Treatment Options for Relapsed/Refractory AML


Transcripts: Daniel A. Pollyea, MD, MS: Quizartinib is among the most specific of the specific FLT3 inhibitors, and so we’re very excited about the potential for quizartinib to have an impact in FLT3-positive AML [acute monocytic leukemia] patients. I think the data that Dr Cortez presented was very encouraging. What he showed is that in relapsed and refractory FLT3-positive AML patients randomized to receive quizartinib as a single agent versus standard chemotherapy-type options, there was a significant benefit with respect to overall survival in the patients who received quizartinib.

And you know that’s a really significant accomplishment given the toxicity profile of quizartinib compared with chemotherapy. I think it’s very clear what a patient would prefer and what practitioners would prefer to do. And even sparing the patient the toxicity, patients still live with quizartinib. So a really significant accomplishment.

I do want to point out that the survival, while significantly better, was still relatively short, and for clinical significance I think we still have to understand a difference of weeks or a month. And so I think it’s a better option, and I think we all look forward to using it, but I think we also have to think about how to do even better.

Relapse after a FLT3 inhibitor is a given. So you know if a patient can be bridged to a transplant, which can be a curative strategy, then that I think should be done. FLT3 is a late mutation. And effective targeting of FLT3, doesn’t really do much to eradicate the disease, but it can get the bulk of the disease under control for some period of time. It seems to be probably in most cases a short period of time when this is used as a single agent. So you know when you use a FLT3 inhibitor as a single agent in relapsed and refractory patients, you can expect relapse, unless your goal is to bridge a patient to a transplant. Even then, the relapsed risk would be very high. But that’s the only scenario in which there’s a chance that a relapse might not occur.

One of the biggest resistance mechanisms to FLT3 inhibitors seems to be through the development of a tyrosine kinase domain mutation in the FLT3. And that’s been a well-understood resistance mechanism for a very long time to FLT3 inhibitors. We’re getting more information now in the era of these very specific FLT3 inhibitors, and I think we’ll soon understand a lot more about mechanisms of resistance.

Naval G. Daver, MD: At this time, based on the ratified data in the frontline setting, it is recommended that we check all patients for FLT3 mutation and try to those results within a few days. And if there’s a FLT3 mutation that is found positive, whether an ITD [internal tandem duplication or a] TKD [tyrosine kinase domain], whether high or low allele burden, we add midostaurin. And in fact, the benefit was shown across all of these different FLT3-mutation groups.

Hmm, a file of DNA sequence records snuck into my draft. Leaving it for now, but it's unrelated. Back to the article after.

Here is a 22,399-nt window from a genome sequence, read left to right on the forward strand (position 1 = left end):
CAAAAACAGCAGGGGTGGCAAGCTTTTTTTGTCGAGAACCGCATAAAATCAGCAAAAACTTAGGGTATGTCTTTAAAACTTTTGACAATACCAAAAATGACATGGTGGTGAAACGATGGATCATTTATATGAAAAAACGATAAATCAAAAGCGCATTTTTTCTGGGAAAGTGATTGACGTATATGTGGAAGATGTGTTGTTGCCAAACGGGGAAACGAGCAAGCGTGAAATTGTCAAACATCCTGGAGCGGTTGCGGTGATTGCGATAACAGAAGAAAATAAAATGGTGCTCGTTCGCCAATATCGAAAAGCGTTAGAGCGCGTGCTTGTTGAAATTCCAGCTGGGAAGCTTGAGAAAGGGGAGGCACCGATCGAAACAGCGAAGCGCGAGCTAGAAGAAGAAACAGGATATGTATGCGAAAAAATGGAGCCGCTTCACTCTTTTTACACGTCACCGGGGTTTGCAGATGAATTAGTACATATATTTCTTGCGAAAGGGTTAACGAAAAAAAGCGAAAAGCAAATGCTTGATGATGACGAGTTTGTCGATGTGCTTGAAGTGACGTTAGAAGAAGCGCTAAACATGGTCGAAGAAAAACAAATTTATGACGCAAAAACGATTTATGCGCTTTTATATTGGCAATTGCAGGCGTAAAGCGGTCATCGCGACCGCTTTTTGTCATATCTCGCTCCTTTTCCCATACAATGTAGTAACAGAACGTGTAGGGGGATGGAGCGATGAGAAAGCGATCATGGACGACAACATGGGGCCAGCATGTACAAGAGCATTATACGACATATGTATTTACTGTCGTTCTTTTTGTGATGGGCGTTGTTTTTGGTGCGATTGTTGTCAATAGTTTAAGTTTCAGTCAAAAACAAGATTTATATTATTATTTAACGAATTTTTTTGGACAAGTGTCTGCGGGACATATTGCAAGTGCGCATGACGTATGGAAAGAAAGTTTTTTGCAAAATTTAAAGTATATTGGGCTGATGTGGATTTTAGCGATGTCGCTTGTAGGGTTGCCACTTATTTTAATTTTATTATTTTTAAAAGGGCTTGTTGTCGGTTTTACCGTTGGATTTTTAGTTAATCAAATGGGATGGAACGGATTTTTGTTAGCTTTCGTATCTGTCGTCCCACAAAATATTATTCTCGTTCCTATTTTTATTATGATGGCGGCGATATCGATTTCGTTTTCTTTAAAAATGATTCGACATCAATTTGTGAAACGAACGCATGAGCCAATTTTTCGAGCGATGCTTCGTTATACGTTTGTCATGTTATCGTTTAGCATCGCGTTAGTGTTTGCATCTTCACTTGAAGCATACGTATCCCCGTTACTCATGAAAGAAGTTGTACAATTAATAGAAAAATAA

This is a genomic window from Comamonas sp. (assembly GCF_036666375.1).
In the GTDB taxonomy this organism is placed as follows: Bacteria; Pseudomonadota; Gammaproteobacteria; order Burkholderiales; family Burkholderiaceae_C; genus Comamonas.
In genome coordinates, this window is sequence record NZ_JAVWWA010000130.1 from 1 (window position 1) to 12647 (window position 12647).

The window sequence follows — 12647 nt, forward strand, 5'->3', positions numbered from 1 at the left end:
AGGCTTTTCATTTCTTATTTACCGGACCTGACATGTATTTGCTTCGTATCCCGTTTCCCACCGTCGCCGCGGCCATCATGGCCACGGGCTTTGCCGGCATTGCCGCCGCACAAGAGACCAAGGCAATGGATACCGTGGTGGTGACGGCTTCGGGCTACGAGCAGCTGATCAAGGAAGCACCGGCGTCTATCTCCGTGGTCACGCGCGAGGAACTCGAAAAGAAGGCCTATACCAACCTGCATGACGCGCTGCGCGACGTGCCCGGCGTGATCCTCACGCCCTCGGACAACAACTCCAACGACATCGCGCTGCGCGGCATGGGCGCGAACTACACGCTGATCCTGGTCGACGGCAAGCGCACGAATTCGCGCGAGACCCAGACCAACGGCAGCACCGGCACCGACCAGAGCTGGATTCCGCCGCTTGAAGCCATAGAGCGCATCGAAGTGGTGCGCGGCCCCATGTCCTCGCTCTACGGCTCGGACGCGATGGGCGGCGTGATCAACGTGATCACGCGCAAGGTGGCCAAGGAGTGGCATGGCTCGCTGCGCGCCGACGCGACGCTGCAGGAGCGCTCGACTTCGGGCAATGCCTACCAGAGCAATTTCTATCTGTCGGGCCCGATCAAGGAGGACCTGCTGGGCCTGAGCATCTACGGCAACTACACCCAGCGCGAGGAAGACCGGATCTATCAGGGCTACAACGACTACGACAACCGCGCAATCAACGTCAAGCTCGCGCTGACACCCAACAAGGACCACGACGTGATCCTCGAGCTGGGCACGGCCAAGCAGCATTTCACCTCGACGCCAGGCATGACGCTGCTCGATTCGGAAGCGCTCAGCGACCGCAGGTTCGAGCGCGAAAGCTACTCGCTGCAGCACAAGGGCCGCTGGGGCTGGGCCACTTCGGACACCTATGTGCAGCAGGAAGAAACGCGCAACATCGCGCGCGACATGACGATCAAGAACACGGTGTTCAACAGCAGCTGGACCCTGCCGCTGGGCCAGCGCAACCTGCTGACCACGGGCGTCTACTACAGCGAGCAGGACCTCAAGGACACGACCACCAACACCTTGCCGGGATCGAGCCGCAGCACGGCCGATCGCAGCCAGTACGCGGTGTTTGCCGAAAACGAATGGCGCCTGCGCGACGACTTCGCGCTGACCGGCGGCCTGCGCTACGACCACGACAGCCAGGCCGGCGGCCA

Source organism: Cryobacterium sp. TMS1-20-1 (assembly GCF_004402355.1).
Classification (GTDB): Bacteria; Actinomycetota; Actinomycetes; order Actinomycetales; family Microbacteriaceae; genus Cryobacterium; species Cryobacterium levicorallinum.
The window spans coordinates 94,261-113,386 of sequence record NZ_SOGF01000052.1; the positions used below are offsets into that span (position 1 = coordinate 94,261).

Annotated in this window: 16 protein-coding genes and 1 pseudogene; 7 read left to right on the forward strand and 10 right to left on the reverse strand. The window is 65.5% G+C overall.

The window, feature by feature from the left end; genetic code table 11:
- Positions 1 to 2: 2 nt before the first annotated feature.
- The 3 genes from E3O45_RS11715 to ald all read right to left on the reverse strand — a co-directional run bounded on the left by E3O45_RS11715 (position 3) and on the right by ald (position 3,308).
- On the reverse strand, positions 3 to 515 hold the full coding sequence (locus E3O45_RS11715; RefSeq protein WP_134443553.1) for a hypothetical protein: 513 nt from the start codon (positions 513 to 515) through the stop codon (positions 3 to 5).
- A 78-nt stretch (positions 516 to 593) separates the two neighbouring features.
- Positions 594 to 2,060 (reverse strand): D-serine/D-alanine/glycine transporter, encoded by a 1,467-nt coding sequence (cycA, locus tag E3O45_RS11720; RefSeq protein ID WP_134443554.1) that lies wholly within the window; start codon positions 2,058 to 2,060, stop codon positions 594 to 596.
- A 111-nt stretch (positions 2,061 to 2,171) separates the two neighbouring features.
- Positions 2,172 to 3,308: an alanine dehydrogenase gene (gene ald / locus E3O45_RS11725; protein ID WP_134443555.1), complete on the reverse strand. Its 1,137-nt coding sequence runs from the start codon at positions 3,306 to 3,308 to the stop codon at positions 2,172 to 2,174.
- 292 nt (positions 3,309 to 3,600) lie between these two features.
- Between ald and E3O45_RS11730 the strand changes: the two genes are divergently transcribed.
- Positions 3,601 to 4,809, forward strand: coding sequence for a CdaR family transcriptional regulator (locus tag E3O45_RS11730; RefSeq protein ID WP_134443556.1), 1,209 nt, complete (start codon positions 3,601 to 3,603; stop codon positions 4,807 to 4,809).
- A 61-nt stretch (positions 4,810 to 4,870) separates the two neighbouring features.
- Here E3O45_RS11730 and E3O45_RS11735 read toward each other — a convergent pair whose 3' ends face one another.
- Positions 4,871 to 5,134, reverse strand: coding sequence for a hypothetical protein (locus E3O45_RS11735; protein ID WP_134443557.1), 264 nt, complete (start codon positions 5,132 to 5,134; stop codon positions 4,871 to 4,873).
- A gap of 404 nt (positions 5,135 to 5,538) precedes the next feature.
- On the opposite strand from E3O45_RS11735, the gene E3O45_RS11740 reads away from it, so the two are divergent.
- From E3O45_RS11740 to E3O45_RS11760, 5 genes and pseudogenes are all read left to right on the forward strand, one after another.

In the relapsed setting, similarly, the QuANTUM-R study has established that FLT3 inhibition as single agent with a potent FLT3 inhibitor—namely, quizartinib—was superior, both doubling your CR [complete response] rates as compared with the high-dose chemotherapy and improving the overall survival and the number of people who go to transplant with a safer profile and an oral agent given to an outpatient.

So I think it is now established that we should use a FLT3 inhibitor in the salvage. Similarly, gilteritinib has shown that as a single agent with salvage, this was able to induce responses better than chemotherapy and was very safe. So you can choose between the quizartinib or the gilteritinib.

What has overall been shown to be very important is that the mechanism of action of quizartinib and gilteritinib seem to be slightly different. Quizartinib is very potent, and the responses that we saw with quizartinib were very quick within a median of 4 to 5 weeks. And this is because even preclinically, quizartinib does appear to be the most potent of all FLT3 inhibitors.

Gilteritinib is less potent, and the median duration to response was about 3 months, showing that we need to monitor these people for a longer time, not expect responses right away. The other difference is that gilteritinib does seem to have activity toward the TKD, or non-ITD mutations, which is not shown with quizartinib. So I think in our practice, if we have a pure ITD patient, and we want to get a response quickly and take them to transplant, it seems that quizartinib may be the most potent at doing that based on the emerging response kinetic profiles.

On the other hand, if you have an older patient, and you know you’re not rushing because they’re not proliferative and you have time, you could give them gilteritinib and wait, and more so if you have a patient who has a pure D835. Or maybe for a dual-ITD D835, you could consider using gilteritinib in that population. And eventually I think in practice we are going to be switching between these because most responses, unless the patients are transient.

Transcript Edited for Clarity

Related Videos
Lori A. Leslie, MD
Jean L. Koff, MD, MS
Lori A. Leslie, MD
Changchun Deng, MD, PhD
David L. Porter, MD, director, Cell Therapy and Transplant, Jodi Fisher Horowitz Professor in Leukemia Care Excellence, Penn Medicine
Changchun Deng, MD, PhD
Guenther Koehne, MD, PhD
Ibrahim Aldoss, MD
Changchun Deng, MD, PhD, associate professor, hematology/oncology, University Hospitals Seidman Cancer Center; member, Immune Oncology Program, Case Comprehensive Cancer Center
Andrew P. Jallouk, BS, MD, PhD, assistant professor, Vanderbilt University